By: Gerald Dlubala
The importance of water and its management for grapevine quality and yield cannot be overstated,” said Randy Heinzen, president of Vineyard Professional Services in Paso Robles, California.
“When it comes to irrigation,” said Heinzen, “vineyards depend on drip irrigation for the most part. Sprinklers are great at spreading water across the entire acreage, but applications by sprinklers in-season can increase the potential for disease in the canopy. I haven’t worked on a furrow irrigation system (which diverts naturally accumulating water into channels that run into or along each side of the vineyard rows) here on the Central Coast since 2011. Choices will always differ by region, and some vineyards successfully utilize dual systems that combine drip and overhead systems or drip and under vine micro-sprinklers. Grapevines are fairly drought tolerant, so they readily adapt to receiving drip irrigation at several points near the trunk.”
Heinzen said that most vineyard managers prefer drip irrigation systems because of the ability to provide a directed and constant volume to each plant. Another advantage of utilizing a drip system is the ability to fertigate and apply chemicals directly and precisely to each vine when needed.
“The type and amount of scheduling for those needs varies based on system ability, soil dynamics, the winegrower’s goals, and seasonal weather events and conditions,” said Heinzen. “At the most basic level, irrigation is applied at some fraction of the grapevine’s water use. Other variables include the time in the growing season and the grapevine’s age, root system, soil interaction level and general overall health. And the more active the leaf area is that is photosynthesizing, the greater the water use is going to be by the plant, which in turn requires a greater need for water replenishment.”
Heinzen told The Grapevine Magazine that the cost of installing a drip system depends on the volume of water available for irrigation and the vineyard spacing, layout and design. The cost of mate
rial and installation of a drip system’s sub mains through to the above-ground infrastructure can be between $3,000 and $6,000 per acre, comparable to installing a quality sprinkler system.
“Most vineyards track irrigation through flow meters and in-field pressure systems in drip hoses,” said Heinzen. “But, while digital tracking removes most human errors caused by erroneous note-taking and transcription of numbers, technology is not always reliable, and data gaps can occur. A novel approach to monitoring irrigation uses satellite imagery to estimate actual evapotranspiration and deduce the correlating irrigation needs. In terms of field operations, there are several automated systems available for remote pump and valve control, but the same caveat about reliability applies to agricultural field technology as well.”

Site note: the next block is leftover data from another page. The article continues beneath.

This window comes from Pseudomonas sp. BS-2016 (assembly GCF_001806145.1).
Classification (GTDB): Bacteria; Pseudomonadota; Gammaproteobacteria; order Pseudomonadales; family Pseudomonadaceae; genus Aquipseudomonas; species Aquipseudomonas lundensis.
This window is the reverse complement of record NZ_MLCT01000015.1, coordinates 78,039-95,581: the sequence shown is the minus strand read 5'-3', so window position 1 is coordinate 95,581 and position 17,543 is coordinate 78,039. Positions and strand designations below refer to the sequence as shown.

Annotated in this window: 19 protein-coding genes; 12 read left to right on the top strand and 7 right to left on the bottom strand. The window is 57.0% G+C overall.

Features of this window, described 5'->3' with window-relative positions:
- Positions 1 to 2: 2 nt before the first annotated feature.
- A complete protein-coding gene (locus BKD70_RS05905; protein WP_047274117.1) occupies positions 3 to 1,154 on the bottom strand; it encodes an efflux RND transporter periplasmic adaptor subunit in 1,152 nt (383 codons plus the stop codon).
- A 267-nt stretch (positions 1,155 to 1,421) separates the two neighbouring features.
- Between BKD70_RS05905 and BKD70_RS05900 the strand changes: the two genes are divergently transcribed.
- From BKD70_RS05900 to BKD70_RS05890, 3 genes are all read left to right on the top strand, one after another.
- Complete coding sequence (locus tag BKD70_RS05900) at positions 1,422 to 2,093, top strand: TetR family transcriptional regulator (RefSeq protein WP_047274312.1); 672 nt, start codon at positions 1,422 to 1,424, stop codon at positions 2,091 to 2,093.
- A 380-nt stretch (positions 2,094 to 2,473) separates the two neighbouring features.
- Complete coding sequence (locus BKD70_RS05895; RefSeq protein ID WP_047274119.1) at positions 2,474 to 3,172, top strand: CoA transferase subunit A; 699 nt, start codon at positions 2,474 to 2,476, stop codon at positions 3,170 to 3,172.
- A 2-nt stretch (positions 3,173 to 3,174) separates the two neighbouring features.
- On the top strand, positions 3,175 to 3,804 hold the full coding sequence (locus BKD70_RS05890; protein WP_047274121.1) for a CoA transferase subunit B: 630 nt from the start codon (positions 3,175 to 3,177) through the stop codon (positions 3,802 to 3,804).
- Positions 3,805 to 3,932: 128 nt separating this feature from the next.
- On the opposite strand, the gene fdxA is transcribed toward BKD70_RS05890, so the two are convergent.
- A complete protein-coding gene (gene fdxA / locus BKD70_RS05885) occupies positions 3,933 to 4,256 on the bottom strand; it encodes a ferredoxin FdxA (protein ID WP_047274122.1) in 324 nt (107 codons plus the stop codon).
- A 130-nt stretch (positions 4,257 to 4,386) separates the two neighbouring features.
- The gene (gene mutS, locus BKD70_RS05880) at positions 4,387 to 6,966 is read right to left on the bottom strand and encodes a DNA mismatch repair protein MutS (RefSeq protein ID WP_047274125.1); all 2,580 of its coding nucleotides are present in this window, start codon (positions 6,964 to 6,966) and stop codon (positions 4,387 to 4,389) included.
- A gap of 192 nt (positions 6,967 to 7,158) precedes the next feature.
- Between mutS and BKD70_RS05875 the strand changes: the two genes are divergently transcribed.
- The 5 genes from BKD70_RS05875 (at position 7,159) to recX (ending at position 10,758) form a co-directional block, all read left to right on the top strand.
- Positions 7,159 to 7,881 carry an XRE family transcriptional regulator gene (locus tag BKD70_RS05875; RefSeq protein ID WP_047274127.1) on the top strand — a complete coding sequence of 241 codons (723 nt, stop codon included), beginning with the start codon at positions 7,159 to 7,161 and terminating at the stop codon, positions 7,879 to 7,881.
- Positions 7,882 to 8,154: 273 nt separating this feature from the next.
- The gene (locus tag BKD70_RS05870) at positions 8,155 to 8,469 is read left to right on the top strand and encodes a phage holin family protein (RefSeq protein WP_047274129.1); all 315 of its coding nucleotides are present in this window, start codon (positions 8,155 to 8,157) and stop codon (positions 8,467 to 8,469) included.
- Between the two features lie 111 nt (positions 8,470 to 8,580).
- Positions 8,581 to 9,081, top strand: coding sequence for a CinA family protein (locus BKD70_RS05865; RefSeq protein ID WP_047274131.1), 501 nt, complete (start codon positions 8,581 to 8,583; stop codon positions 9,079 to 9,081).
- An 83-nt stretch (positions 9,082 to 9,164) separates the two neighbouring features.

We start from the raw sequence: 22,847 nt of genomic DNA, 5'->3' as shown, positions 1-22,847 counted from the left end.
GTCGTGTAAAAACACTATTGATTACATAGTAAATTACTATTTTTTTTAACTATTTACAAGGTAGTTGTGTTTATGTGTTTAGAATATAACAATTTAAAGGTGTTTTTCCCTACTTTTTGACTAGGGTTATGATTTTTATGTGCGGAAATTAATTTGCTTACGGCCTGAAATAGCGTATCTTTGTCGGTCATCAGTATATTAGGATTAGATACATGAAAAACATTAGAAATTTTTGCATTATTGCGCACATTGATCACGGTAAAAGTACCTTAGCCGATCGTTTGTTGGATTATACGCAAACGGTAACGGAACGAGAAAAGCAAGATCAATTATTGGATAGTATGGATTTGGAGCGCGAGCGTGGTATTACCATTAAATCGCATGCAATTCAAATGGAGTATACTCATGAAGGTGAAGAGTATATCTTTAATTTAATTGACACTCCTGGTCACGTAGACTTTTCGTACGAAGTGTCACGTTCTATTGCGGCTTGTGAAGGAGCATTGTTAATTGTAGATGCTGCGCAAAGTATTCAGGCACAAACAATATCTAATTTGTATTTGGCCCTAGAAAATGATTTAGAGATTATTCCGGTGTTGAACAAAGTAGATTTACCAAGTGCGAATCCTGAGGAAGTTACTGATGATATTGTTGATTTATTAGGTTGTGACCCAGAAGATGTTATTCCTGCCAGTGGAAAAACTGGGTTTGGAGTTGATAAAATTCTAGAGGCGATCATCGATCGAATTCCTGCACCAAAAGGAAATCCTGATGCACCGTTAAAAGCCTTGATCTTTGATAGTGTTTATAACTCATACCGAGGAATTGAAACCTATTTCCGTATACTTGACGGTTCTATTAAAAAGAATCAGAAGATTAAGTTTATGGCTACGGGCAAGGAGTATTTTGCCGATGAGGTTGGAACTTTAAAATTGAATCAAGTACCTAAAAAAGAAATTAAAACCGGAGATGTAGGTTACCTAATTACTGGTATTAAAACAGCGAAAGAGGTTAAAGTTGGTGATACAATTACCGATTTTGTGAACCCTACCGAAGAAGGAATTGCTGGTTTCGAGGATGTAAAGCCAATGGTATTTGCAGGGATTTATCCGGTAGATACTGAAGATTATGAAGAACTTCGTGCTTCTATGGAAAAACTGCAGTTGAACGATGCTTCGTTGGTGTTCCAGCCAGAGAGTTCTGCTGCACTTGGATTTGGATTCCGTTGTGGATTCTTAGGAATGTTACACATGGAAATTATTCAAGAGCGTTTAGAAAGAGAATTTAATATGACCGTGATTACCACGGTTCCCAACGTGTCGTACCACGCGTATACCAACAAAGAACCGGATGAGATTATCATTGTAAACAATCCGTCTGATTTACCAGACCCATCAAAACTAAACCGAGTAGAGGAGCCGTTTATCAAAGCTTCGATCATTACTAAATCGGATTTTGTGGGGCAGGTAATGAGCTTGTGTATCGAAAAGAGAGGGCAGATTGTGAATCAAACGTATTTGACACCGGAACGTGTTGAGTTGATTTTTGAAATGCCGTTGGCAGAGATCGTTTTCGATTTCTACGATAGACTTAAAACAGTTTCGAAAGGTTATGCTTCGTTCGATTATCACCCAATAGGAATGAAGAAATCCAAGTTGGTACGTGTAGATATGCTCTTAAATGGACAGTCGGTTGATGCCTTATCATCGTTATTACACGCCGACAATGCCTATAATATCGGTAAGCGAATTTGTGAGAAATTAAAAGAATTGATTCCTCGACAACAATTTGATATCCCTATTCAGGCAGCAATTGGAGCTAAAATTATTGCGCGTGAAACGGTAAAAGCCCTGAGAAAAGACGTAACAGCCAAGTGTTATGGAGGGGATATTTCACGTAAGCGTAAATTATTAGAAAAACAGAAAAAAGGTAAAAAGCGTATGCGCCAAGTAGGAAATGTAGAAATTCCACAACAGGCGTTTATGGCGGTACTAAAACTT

“With that in mind, a vineyard owner’s most important question for the irrigation system installer concerns the warranty. For most vineyard owners, the irrigation systems are installed by third-party contractors, with the majority of their work buried underground. The most professional and experienced contractors give the best warranties because they are good at their craft. In my experience, paying more for that professional design and installation upfront eventually saves money in the long run due to the potential of more costly and untimely field repairs and maintenance after installation. Further, vineyard owners should educate themselves on how the system runs, how to use it, and how to handle and make minor repairs themselves. Disruptions in the availability of needed water impact current and future crops, so as the vineyard manager, you should know the location of the underground pipes, how the controllers and filters operate and what pressures your system is designed to maintain for optimal performance. A good relationship with your contractor is critical to your farming success.”
Water Efficiency Is Key: Noble Vineyard Management Services
“Water efficiency is key when choosing irrigation systems,” said Tyler Rodrigue, CEO of Noble Vineyard Services, a full-service, vineyard-to-winery service operating on California’s North Coast. “The grape-growing industry has been forward-thinking for decades regarding efficient water applications and measuring cost benefits and needs to ensure that our water resources are put to their highest, most beneficial use. We use drip irrigation systems in spring, summer and fall to irrigate the vines. Then, if we’re not getting normal rains, sprinklers are used during late fall, winter and early spring to simulate normal rain conditions and provide a good soil profile.”
Like Heinzen, Rodrigue said that drip irrigation is the preferred choice because of its efficiency. “It’s important to ensure that vineyards are adequately irrigated through the seasons, including pre-budbreak, during the growing season and then through the harvest into post-harvest. Rainfall received during our rainy season naturally influences our irrigation schedules. As a rule of thumb, we like to have an approximately one-acre foot of water available for irrigation during the growing season. We use remotely controlled, automated irrigation systems that provide leak detection and track the amount of water allocated during the irrigation session, the vine water capacity and critical soil moisture levels.”